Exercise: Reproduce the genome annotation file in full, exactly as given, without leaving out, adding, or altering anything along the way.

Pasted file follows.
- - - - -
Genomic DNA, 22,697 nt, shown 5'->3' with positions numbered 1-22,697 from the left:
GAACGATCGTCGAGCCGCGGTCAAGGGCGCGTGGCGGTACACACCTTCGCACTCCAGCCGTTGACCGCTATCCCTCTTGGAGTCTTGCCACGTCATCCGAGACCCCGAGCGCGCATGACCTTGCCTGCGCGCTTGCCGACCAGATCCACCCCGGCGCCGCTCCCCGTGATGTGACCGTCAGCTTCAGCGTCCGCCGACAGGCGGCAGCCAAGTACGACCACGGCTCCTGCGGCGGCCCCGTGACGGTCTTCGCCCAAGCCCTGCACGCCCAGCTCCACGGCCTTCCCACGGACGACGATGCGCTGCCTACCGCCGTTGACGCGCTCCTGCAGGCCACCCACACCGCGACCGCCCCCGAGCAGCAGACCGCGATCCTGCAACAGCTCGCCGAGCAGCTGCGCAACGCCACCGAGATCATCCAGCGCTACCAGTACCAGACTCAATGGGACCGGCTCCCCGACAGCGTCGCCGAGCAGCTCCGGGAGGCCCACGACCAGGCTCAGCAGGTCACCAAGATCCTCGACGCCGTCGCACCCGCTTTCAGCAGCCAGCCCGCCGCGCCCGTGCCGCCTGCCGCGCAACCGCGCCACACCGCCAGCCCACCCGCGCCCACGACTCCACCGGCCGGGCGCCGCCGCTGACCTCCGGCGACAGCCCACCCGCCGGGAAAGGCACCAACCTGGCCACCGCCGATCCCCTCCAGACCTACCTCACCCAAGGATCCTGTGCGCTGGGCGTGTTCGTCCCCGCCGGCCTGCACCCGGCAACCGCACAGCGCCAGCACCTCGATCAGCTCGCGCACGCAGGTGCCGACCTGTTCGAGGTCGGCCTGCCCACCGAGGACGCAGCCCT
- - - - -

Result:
Genomic DNA, 22,697 nt, shown 5'->3' with positions numbered 1-22,697 from the left:
GAACGATCGTCGAGCCGCGGTCAAGGGCGCGTGGCGGTACACACCTTCGCACTCCAGCCGTTGACCGCTATCCCTCTTGGAGTCTTGCCACGTCATCCGAGACCCCGAGCGCGCATGACCTTGCCTGCGCGCTTGCCGACCAGATCCACCCCGGCGCCGCTCCCCGTGATGTGACCGTCAGCTTCAGCGTCCGCCGACAGGCGGCAGCCAAGTACGACCACGGCTCCTGCGGCGGCCCCGTGACGGTCTTCGCCCAAGCCCTGCACGCCCAGCTCCACGGCCTTCCCACGGACGACGATGCGCTGCCTACCGCCGTTGACGCGCTCCTGCAGGCCACCCACACCGCGACCGCCCCCGAGCAGCAGACCGCGATCCTGCAACAGCTCGCCGAGCAGCTGCGCAACGCCACCGAGATCATCCAGCGCTACCAGTACCAGACTCAATGGGACCGGCTCCCCGACAGCGTCGCCGAGCAGCTCCGGGAGGCCCACGACCAGGCTCAGCAGGTCACCAAGATCCTCGACGCCGTCGCACCCGCTTTCAGCAGCCAGCCCGCCGCGCCCGTGCCGCCTGCCGCGCAACCGCGCCACACCGCCAGCCCACCCGCGCCCACGACTCCACCGGCCGGGCGCCGCCGCTGACCTCCGGCGACAGCCCACCCGCCGGGAAAGGCACCAACCTGGCCACCGCCGATCCCCTCCAGACCTACCTCACCCAAGGATCCTGTGCGCTGGGCGTGTTCGTCCCCGCCGGCCTGCACCCGGCAACCGCACAGCGCCAGCACCTCGATCAGCTCGCGCACGCAGGTGCCGACCTGTTCGAGGTCGGCCTGCCCACCGAGGACGCAGCCCT